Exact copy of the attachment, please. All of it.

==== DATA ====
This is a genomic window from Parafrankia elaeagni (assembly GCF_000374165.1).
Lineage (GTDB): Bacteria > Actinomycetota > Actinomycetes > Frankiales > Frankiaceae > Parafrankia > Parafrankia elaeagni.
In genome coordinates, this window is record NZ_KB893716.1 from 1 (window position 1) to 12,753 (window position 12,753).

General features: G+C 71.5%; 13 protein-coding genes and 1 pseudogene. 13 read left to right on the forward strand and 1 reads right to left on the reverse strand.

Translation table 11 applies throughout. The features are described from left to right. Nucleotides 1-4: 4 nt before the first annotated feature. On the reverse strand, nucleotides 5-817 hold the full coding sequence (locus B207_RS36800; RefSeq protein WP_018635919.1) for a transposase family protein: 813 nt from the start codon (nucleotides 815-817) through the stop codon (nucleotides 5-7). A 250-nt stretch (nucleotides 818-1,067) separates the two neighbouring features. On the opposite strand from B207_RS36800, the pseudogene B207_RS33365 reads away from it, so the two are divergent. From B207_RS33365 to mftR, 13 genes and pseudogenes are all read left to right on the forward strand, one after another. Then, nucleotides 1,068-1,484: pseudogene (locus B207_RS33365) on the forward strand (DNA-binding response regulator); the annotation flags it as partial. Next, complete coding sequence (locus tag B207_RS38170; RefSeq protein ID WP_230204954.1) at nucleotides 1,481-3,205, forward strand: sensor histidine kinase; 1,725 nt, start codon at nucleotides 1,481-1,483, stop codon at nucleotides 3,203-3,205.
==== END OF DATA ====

This is a genomic window from Parafrankia elaeagni (assembly GCF_000374165.1).
Lineage (GTDB): Bacteria > Actinomycetota > Actinomycetes > Frankiales > Frankiaceae > Parafrankia > Parafrankia elaeagni.
In genome coordinates, this window is record NZ_KB893716.1 from 1 (window position 1) to 12,753 (window position 12,753).

General features: G+C 71.5%; 13 protein-coding genes and 1 pseudogene. 13 read left to right on the forward strand and 1 reads right to left on the reverse strand.

Translation table 11 applies throughout. The features are described from left to right. Nucleotides 1-4: 4 nt before the first annotated feature. On the reverse strand, nucleotides 5-817 hold the full coding sequence (locus B207_RS36800; RefSeq protein WP_018635919.1) for a transposase family protein: 813 nt from the start codon (nucleotides 815-817) through the stop codon (nucleotides 5-7). A 250-nt stretch (nucleotides 818-1,067) separates the two neighbouring features. On the opposite strand from B207_RS36800, the pseudogene B207_RS33365 reads away from it, so the two are divergent. From B207_RS33365 to mftR, 13 genes and pseudogenes are all read left to right on the forward strand, one after another. Then, nucleotides 1,068-1,484: pseudogene (locus B207_RS33365) on the forward strand (DNA-binding response regulator); the annotation flags it as partial. Next, complete coding sequence (locus tag B207_RS38170; RefSeq protein ID WP_230204954.1) at nucleotides 1,481-3,205, forward strand: sensor histidine kinase; 1,725 nt, start codon at nucleotides 1,481-1,483, stop codon at nucleotides 3,203-3,205.